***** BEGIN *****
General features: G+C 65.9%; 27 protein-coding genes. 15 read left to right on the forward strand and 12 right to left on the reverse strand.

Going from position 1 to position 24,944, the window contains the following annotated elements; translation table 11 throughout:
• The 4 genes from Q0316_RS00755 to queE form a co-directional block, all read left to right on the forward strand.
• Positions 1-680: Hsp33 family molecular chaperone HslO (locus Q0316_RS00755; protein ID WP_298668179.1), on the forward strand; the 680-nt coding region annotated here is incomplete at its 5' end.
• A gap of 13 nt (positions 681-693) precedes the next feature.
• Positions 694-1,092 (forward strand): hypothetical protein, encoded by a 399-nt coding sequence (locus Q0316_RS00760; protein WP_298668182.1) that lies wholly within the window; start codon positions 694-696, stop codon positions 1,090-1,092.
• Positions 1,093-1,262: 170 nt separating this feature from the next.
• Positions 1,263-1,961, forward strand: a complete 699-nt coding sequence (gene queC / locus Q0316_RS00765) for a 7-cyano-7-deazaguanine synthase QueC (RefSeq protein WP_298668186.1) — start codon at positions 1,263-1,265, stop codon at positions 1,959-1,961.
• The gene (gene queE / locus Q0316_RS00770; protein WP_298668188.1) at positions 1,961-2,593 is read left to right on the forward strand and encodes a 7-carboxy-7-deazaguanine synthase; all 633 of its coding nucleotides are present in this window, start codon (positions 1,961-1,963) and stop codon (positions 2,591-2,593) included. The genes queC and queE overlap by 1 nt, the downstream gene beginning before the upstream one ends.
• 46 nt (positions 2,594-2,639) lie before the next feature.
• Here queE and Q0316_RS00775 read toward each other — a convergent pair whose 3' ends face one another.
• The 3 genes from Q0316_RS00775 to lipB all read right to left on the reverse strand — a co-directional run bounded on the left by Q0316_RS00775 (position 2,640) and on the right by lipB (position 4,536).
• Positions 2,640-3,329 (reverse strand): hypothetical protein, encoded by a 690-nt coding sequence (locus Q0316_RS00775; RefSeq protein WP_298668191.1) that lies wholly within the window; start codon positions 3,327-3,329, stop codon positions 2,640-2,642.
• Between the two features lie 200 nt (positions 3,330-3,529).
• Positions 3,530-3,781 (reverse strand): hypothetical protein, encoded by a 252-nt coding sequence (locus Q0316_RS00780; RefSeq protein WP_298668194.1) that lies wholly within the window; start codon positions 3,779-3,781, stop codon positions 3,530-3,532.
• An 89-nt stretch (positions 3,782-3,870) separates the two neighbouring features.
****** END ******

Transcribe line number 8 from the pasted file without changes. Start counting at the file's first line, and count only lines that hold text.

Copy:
• Positions 1,263-1,961, forward strand: a complete 699-nt coding sequence (gene queC / locus Q0316_RS00765) for a 7-cyano-7-deazaguanine synthase QueC (RefSeq protein WP_298668186.1) — start codon at positions 1,263-1,265, stop codon at positions 1,959-1,961.